If Morris Hoffman is right that "evolution built us to punish," this could be the evolutionary basis for John Locke's argument that in the state of nature everyone has a natural right to punish offenses against the law of nature. When...Show More Summary
3.3-million-year-old stone tools from Lomekwi 3, West Turkana, KenyaAuthors:Harmand et alAbstract:Human evolutionary scholars have long supposed that the earliest stone tools were made by the genus Homo and that this technological development was directly linked to climate change and the spread of savannah grasslands. Show More Summary
Memorial service for Walter Rathenau (Wikicommons - German Federal Archives). His assassination introduced a new word into French and, shortly after, into English. A reader has written me about my last post: It is extremely unlikely that "racism" is an attempt at translating something like Völkismus. Show More Summary
Tweeted by Graeme Orr: Marriage O'Quality. Comhghairdeas Éire! #marriageeqaulity — Graeme Orr (@Graeme_Orr) May 23, 2015 Clicking on "View Translation", Graeme was fascinated to learn that his combination of neologism and Gaelic is actually… Romanian!
Mexican Jays (Aphelocoma wollweberi) distinguish between heavier and lighter peanuts without opening the nuts. The birds do it by shaking the nuts in their beaks, which allows them to 'feel' nut heaviness and to listen to sounds produced by peanuts during handling.
1. This one has something to with Richmond, otherwise I don’t know how to title it. 2. Do innovators find it easier to justify bad behavior? 3. Are New Jerseyans more flammable than other people? Or something else? 4. Erik Angner, Well-Being and Economics; among other things, a good look at how cardinal utility and […]
A unique adaptation in the foot of birds is the presence of a thumb-like opposable toe, which allows them to grasp and perch. However, in their dinosaur ancestors, this toe was small and non- opposable, and did not even touch the ground, resembling the dewclaws of dogs and cats. Show More Summary
The Millennials, also known as Generation Y, are often described as a generation of sociable, multi-tasking and confident people. They are team-oriented, have an advanced use of technology and they are one of the four work forces that collide together with their different ideas, values and behaviors. There have been a number of labels used […]
Spanish is the language that started off my lifelong obsession with language learning, so it holds a special place in my heart. Thanks to Spanish I was able to discover what what holding me back from becoming fluent in any language.Show More Summary
As someone who loves looking at clouds, and may have a somewhat scientifically directed brain, I’m fascinated by the shapes and structures of clouds. Where I live, at the foot of the Rocky Mountains, provides endless examples of them. I write about them a lot, but I don’t think I’ve ever explained just how clouds form. Show More Summary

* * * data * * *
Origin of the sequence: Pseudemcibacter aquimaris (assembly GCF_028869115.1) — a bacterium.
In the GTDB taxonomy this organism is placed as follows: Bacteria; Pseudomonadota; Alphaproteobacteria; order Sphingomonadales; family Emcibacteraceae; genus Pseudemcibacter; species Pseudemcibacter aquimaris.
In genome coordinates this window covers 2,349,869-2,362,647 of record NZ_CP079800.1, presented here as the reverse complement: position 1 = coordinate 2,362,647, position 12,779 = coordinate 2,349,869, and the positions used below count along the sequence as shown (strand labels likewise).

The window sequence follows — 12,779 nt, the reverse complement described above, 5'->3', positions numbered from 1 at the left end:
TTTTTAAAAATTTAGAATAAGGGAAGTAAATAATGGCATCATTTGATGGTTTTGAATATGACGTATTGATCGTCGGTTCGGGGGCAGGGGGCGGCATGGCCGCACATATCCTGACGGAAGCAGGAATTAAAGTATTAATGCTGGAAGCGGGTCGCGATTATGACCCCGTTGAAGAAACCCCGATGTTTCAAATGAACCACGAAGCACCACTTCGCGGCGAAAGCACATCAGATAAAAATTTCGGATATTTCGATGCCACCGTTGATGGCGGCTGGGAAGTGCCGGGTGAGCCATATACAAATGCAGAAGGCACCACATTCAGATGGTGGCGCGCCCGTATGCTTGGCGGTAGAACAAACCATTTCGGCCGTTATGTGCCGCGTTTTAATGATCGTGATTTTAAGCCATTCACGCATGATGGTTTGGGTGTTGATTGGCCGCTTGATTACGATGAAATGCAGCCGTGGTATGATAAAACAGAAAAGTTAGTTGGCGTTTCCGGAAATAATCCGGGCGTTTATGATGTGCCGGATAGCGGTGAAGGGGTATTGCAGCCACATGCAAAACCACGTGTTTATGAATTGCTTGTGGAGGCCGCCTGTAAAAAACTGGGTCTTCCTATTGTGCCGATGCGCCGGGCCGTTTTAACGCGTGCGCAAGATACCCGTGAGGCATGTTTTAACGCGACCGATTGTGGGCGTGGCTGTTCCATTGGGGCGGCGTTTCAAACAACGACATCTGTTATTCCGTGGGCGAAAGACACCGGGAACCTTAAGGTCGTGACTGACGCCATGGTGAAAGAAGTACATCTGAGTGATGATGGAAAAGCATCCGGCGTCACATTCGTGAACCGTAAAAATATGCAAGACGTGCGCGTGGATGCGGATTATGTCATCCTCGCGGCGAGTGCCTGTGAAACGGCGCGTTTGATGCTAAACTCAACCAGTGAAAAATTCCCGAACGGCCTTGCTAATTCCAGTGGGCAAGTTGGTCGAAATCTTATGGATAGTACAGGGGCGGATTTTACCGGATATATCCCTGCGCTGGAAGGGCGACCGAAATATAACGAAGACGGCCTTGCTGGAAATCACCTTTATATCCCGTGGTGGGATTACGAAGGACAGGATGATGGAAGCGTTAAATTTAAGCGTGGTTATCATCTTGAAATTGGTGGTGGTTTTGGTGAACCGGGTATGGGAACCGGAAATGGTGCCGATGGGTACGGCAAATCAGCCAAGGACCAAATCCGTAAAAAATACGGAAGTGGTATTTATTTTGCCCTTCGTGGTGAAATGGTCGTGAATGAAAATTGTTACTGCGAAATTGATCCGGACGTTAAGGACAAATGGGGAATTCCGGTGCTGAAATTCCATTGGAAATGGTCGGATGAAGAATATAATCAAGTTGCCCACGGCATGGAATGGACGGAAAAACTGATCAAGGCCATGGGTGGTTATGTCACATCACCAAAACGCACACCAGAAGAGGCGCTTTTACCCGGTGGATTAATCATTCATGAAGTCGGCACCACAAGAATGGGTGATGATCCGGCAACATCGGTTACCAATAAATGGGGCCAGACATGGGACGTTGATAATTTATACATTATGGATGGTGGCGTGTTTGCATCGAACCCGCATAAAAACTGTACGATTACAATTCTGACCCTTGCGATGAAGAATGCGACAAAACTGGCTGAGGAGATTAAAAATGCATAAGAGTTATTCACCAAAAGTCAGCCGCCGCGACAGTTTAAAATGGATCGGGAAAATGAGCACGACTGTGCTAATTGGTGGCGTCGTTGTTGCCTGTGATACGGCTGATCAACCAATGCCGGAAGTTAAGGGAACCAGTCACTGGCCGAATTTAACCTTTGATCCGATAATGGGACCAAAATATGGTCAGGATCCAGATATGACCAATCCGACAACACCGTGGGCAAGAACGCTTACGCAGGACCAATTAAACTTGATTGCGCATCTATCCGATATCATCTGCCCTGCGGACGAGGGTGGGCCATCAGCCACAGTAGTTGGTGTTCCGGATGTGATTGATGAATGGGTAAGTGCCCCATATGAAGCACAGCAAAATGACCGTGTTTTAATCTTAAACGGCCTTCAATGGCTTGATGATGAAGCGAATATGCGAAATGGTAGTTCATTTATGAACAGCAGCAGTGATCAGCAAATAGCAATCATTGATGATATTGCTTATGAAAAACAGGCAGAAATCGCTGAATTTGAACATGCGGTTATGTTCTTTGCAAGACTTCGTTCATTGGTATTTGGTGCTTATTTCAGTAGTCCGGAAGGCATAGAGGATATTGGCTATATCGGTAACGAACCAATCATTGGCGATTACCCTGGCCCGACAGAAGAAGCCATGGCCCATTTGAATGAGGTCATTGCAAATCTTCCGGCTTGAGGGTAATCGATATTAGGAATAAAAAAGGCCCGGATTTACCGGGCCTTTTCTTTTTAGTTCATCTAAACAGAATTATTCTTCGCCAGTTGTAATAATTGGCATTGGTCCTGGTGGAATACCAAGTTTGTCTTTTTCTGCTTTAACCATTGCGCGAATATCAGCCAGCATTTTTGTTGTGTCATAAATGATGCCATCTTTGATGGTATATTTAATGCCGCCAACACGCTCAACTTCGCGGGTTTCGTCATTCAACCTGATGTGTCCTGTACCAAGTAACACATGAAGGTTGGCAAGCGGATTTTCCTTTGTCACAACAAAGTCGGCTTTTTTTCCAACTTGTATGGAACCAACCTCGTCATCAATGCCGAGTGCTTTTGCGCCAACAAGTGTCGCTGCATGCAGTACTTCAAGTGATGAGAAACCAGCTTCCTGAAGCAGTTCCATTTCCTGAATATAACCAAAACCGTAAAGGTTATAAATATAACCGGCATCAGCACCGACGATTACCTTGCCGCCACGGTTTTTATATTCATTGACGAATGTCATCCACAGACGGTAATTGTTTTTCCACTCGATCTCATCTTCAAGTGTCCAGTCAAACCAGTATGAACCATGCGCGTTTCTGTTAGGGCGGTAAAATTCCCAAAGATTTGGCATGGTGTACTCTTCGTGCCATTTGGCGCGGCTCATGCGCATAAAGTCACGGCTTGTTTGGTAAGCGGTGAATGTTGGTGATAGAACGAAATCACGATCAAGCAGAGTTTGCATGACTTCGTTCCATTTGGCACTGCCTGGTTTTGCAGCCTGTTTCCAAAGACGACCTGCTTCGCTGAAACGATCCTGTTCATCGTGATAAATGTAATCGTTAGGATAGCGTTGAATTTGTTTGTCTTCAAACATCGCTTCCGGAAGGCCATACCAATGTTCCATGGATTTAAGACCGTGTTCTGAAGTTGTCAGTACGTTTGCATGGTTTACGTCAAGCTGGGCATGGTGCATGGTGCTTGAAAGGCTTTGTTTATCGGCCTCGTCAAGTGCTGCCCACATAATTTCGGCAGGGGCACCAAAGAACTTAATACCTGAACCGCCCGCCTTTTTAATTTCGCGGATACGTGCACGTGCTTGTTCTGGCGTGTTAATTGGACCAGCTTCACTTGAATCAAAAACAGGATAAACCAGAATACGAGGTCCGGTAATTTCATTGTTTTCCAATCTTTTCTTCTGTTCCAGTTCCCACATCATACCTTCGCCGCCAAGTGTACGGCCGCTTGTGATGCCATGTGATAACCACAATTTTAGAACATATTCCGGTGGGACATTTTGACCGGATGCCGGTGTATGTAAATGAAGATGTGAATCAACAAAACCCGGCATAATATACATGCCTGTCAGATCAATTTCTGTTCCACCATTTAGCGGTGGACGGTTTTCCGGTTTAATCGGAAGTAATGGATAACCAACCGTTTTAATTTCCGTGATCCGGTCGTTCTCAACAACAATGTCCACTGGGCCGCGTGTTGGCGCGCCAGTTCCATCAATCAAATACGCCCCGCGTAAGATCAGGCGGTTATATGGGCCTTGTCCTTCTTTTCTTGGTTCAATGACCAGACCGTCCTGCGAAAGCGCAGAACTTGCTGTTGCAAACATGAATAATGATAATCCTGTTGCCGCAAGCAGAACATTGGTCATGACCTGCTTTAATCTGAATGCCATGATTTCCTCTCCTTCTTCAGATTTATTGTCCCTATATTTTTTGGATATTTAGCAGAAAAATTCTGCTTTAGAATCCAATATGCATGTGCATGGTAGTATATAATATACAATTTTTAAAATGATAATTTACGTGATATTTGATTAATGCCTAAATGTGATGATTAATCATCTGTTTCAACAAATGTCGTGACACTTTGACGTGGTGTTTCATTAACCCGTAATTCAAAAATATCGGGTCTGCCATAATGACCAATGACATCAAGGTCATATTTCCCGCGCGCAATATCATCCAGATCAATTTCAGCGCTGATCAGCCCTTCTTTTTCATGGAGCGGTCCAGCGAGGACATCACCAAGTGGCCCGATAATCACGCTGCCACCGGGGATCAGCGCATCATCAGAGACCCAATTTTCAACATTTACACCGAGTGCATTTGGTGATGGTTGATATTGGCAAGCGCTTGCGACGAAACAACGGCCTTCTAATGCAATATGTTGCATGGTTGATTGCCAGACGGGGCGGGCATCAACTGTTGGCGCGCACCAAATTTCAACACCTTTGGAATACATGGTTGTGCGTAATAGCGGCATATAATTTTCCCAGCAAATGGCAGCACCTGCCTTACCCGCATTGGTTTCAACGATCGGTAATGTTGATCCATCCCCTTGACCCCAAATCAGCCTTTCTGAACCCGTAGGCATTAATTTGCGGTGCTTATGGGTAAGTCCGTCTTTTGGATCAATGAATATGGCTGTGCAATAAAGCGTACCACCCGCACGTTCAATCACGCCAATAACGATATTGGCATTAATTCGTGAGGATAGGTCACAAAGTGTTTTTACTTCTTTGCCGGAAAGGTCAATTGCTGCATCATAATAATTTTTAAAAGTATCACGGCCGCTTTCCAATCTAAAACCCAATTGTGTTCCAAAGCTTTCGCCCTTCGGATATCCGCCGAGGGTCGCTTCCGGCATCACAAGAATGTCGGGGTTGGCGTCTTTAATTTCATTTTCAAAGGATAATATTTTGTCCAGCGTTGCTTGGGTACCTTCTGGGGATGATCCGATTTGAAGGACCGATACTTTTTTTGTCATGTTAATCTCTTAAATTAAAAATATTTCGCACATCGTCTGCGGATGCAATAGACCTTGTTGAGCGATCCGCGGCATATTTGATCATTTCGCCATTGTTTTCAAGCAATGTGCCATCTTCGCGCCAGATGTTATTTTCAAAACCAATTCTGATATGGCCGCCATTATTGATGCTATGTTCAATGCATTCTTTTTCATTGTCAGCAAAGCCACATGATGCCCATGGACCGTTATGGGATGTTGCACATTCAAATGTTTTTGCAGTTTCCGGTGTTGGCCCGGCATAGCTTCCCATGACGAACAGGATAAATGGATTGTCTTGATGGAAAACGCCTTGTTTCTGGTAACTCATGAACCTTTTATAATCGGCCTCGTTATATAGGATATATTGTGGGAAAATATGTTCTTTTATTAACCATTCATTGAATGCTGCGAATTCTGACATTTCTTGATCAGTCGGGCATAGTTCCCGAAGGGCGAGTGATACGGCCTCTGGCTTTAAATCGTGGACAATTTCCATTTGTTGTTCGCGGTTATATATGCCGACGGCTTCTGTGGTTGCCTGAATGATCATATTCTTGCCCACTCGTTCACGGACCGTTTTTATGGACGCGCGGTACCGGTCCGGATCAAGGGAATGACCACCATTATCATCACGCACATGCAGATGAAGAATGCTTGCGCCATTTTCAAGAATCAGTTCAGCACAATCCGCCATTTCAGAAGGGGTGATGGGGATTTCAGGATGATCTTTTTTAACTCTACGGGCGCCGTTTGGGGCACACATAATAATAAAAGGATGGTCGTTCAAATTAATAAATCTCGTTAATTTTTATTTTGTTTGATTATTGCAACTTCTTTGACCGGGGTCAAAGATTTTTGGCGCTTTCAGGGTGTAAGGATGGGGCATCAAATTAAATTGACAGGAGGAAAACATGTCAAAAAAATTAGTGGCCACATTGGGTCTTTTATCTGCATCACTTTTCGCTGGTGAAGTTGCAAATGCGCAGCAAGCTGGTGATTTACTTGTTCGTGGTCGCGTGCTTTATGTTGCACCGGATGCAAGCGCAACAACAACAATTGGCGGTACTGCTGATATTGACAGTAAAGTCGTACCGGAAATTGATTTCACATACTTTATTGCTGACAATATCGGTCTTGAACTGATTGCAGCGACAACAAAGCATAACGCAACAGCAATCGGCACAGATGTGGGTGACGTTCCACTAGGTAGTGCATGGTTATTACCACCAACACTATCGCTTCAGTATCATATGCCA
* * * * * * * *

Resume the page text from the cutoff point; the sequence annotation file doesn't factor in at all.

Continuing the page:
Two 15th century painted oak panels ripped out of Holy Trinity Church in Torbryan, Devon, almost two years ago have been recovered by police. A sharp-eyed and damn decent collector spotted them in an online sale and notified the authorities who traced them in a property in south London. The place was raided by detectives [...]
Increasingly rapid advances in AI have given Stuart Russell's concerns heightened urgency. The post This Artificial Intelligence Pioneer Has a Few Concerns appeared first on WIRED.
Space Photos of the Week, May 17-23. A beautiful shot of the Medusa Nebula and a star named Nasty. The post Space Photos of the Week: A Star Named Nasty appeared first on WIRED.
Heritage Action, 'A History of metal detecting in 3 flyers', The depressing cul-de-sac that is Britain's portable antiquities policy can be deduced from just three flyers. With one to print out and distribute yourself.
This week’s Psychology Around the Net covers mental health and the workforce, dating with a mental illness, how pets can help your mental health, and more! May Is Mental Health Awareness Month — Here’s Why Companies Should Care: Does your company realize the crucial impact […]
A couple of months ago, Darren (the silent partner in the SV-POW! organisation) tweeted this photo … … describing it as “Skull of the Morrison Formation Brachiosaurus at Denver Museum of Nature & Science”. Well. As Darren knows well (but didn’t have have space to explain in the tweet), it’s not quite as simple as that. […]
Our pick of this week's 10 best psychology and neuroscience links:The Last Day of Her LifeWhen psychology professor Sandy Bem found out she had Alzheimer’s, she resolved that before the disease stole her mind, she would kill herself....Show More Summary
On Thursday, I gave a talk at the Centre Cournot on the topic "Why Human Language Technology (almost) works" ("Pourquoi les technologies de la langue et du discours marchent enfin (ou presque)"), and for the introduction, I tried giving Google Now a few questions and instructions on my Android phone. In case you're not familiar with this […]
Quick links from the past week in mind and brain news: No, there is no evidence for a link between video games and Alzheimer’s disease, reports HeadQuarters after recent media bungles. We’re still waiting to hear on SimCity and Parkinson’s disease though. The American Psychiatric Association has a new corporate video that looks like a […]